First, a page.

LOS ANGELES — Following the recent implementation deadline, Mobius Payments wants to remind all brick and mortar merchants that EMV-compliance (Europay, MasterCard, and Visa) is the new standard in the U.S.
According to the company, as of October 1, the major credit card companies (MasterCard, Visa, Discover and American Express), began shifting liability for credit card fraud from the card issuer to merchants that are not EMV-compliant — but now that the deadline has passed, what happens next?
Mobius Payments CEO Mia Hyun says that the liability shift is just that — the accountability for fraudulent or counterfeit transactions has passed to the merchant.
“If the merchant’s credit card terminal is not compliant with the EMV standards, meaning it cannot accept a credit or debit card containing a chip,” Hyun notes, “the liability for fraudulent transactions has been transferred to the merchant who continues operating non-compliant hardware after the deadline.”
For example, if a merchant is operating a compliant terminal and experiences a fraudulent EMV transaction using the chip and signature method, the issuing bank will be liable. However, if the merchant’s terminal is only capable of reading the magnetic stripe and the card that is used in the fraudulent activity has a chip, the merchant will be liable for that transaction even though they are a victim of fraud.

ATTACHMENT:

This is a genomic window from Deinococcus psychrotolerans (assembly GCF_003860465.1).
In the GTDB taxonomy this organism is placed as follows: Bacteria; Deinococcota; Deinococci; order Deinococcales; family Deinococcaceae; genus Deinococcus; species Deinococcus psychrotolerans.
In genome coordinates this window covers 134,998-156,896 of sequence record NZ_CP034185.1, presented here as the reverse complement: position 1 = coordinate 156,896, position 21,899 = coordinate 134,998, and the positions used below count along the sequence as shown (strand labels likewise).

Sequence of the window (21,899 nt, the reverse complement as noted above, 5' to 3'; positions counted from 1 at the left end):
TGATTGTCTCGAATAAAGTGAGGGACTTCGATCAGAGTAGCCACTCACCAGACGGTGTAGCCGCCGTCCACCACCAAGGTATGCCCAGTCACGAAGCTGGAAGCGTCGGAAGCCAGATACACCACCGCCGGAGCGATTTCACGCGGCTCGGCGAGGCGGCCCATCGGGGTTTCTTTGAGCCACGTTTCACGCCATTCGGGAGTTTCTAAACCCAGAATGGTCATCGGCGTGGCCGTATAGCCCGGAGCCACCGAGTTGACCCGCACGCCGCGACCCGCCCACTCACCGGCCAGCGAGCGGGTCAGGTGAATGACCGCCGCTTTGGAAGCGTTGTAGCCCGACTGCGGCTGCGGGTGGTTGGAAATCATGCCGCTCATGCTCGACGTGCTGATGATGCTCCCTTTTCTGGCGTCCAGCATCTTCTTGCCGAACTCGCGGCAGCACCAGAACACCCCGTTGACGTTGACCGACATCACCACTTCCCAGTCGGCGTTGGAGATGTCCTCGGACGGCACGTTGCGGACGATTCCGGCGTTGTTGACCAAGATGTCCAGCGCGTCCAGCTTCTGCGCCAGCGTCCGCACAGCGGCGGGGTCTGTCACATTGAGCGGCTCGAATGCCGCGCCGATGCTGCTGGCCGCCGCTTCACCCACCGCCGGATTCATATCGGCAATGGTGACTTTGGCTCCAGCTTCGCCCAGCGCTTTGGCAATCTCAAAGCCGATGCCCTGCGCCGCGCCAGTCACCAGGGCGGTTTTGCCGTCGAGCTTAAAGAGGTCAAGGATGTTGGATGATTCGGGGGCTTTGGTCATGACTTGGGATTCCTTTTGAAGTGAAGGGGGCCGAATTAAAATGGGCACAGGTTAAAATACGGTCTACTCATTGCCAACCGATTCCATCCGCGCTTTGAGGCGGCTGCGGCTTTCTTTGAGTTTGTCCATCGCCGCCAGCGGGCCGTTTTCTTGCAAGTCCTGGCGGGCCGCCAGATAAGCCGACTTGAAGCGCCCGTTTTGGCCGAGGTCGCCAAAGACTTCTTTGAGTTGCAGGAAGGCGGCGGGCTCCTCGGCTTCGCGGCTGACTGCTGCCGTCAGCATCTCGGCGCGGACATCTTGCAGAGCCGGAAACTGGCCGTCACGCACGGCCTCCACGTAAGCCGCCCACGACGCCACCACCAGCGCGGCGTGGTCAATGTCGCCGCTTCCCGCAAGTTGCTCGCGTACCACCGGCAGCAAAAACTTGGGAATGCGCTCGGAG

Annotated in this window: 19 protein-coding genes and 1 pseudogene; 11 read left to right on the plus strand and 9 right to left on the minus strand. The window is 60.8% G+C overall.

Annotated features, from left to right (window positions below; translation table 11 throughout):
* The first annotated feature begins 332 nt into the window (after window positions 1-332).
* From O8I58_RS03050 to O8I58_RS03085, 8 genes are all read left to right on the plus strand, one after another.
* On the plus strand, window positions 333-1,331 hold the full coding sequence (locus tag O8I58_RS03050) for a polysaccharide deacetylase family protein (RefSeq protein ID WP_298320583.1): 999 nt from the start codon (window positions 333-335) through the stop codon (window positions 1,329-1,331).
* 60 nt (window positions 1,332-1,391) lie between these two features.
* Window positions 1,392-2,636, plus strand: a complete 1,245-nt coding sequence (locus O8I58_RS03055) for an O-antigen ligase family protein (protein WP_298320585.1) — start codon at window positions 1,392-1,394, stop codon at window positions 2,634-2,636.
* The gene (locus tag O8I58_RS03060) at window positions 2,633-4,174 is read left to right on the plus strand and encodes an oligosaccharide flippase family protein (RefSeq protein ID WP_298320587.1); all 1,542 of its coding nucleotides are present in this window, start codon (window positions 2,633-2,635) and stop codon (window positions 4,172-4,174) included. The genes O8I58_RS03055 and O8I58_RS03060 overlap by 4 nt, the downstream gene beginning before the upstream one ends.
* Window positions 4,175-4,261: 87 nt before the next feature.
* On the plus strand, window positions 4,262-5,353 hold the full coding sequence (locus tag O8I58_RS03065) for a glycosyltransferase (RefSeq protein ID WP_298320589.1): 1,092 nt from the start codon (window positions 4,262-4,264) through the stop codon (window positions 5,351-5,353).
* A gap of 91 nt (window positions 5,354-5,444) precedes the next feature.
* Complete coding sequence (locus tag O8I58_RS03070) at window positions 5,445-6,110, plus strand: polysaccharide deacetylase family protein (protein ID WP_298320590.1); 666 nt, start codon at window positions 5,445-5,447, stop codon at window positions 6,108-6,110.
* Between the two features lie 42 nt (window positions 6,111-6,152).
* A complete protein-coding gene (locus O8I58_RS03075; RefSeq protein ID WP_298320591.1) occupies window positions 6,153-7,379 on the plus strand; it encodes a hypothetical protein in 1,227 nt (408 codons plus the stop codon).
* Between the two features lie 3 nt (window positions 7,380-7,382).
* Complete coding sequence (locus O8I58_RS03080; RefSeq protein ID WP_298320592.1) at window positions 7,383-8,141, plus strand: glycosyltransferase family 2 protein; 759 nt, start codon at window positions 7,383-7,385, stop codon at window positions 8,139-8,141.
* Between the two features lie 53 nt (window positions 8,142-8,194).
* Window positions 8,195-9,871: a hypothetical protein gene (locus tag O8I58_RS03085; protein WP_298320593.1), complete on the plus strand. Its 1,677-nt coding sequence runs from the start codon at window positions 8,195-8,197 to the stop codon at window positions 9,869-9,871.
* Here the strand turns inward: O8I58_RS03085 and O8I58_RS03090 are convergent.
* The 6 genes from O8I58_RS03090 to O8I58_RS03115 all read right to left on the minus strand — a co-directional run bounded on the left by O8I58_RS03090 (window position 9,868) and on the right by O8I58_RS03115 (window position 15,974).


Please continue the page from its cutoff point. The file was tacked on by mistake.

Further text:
“What it comes down to is this,” Hyun explains, “if the card contains a chip, but the credit card terminal doesn’t have a chip reader, or is not programmed to utilize the chip reader, the merchant can be liable for counterfeit as well as lost or stolen card activities.”
“If a merchant is still operating non-compliant equipment, it is highly recommended to obtain compliant equipment in order to be covered by the liability shift,” Hyun adds. “If your business is in need of an EMV-compliant terminal, you should contact your merchant services provider immediately.”
It is important to note that the liability shift only affects merchants who conduct business face-to-face — it does not affect electronic commerce or mail order/telephone order businesses.